Jun 05,2024

What is a Bath Bomb?

A bath bomb or bath fizzie is a consumer product used during bathing. It was invented and patented in 1989 by Mo Constantine, co-founder of Lush Cosmetics. It is a compacted mixture of wet and dry ingredients molded into any of several shapes and then dried. Bath water effervesces at the surface of a bath bomb immersed within it, with attendant dispersion of such ingredients as essential oil, moisturizer, scent, or colorant.

Ingredients Inside Bath Bombs

When you purchase a bath bomb, there are many varieties. But they will all come with some basic ingredients to make them fizzy and last during your bathtime. Let’s discuss the main ingredients in bath bombs.

  • Epsom salt (also known as magnesium sulfate) is probably something you’ve heard of – it’s composed of sulfur, magnesium, and oxygen.
    • Uses: For hundreds of years, it’s been used to treat insomnia, fatigue, muscle pain, and fibromyalgia, but it’s important to note that these benefits haven’t been really researched as treatment.
    • While some people do drink it (not recommended), most people use epsom salt soaks as a way to manage stiffness, muscle pain, and swelling
  • Sodium bicarbonate is a combination of citric acid and baking soda. This is what gives the bath bombs that fizzy consistency when the citric acid and baking soda are introduced into the bath water.
    • Uses: The results of these ingredients hitting the water (through some amazing chemical reactions) is the release of carbon dioxide gas, which forms the bubbles in the water, eventually giving you that delightful fizzy feeling.
  • Cornstarch is another ingredient it’s likely that you’ll see listed on the label of your bath bombs and it serves a very important purpose.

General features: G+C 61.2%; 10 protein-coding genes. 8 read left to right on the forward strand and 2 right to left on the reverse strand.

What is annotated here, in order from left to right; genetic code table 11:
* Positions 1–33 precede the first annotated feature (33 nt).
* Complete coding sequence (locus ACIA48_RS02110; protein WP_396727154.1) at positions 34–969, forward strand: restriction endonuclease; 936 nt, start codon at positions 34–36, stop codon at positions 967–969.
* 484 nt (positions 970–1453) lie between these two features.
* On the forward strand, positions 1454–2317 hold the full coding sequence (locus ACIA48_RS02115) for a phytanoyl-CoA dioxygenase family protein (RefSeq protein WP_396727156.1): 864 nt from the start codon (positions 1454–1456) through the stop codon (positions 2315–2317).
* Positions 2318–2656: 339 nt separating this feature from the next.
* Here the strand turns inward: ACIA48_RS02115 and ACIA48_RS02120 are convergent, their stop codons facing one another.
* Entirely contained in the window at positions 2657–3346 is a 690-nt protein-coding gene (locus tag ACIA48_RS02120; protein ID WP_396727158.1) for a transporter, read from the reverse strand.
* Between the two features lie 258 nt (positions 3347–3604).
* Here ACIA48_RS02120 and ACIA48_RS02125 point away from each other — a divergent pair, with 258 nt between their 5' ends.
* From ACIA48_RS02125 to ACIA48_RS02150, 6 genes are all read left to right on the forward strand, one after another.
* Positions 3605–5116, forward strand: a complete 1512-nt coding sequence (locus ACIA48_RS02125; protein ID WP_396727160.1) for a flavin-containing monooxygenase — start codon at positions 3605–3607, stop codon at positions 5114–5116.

• Uses: to slow down the chemical reactions so that the fizz (carbon dioxide – a gas) last longer.

Are bath bombs bad for your septic tank?


We hate to be the bearers of bad news, but septic systems and bath bombs usually don’t mix. Here are the reasons why bath bombs are bad for your septic tank:


  • Oils and fats: Shea butter, cocoa butter, coconut oil and essential oils are common ingredients in bath bombs. Those ingredients (along with perfumes and other fragrances) combine to form a layer of fat that causes blockages in the leach field. These blockages cause a variety of septic problems and are expensive to fix.
  • Decorative solids: Many bath bombs contain decorative flowers and glitter that look nice in the water. While they’re pretty to look at, they cause some not-so-pretty issues once the bathwater goes down the drain. Again, these solids float to the top of your septic tank and can clog up the pipes in your leach field.
  • Salts: Epsom salt or sea salt are other common ingredients in bath bombs. They’re beneficial in soothing sore muscles in joints, but they often don’t dissolve completely. When salts don’t dissolve, they can cause clogs in your home’s plumbing or in the tank itself. In high concentrations, they can even harm the bacteria in your septic system.



Using Bath Bombs Safely

For septic system owners, moderation is key when using bath bombs. Opt for simple formulations with easily biodegradable ingredients, avoiding those with excessive oils, butters, or non-dissolving components. Always ensure the bathtub is well-drained and flush extra water through the pipes after use.
Installing septic-safe drain catchers and filters can also help prevent solid bath bomb particles from entering the septic system. Consider spacing out bath bomb usage to give the system time to process residues effectively.


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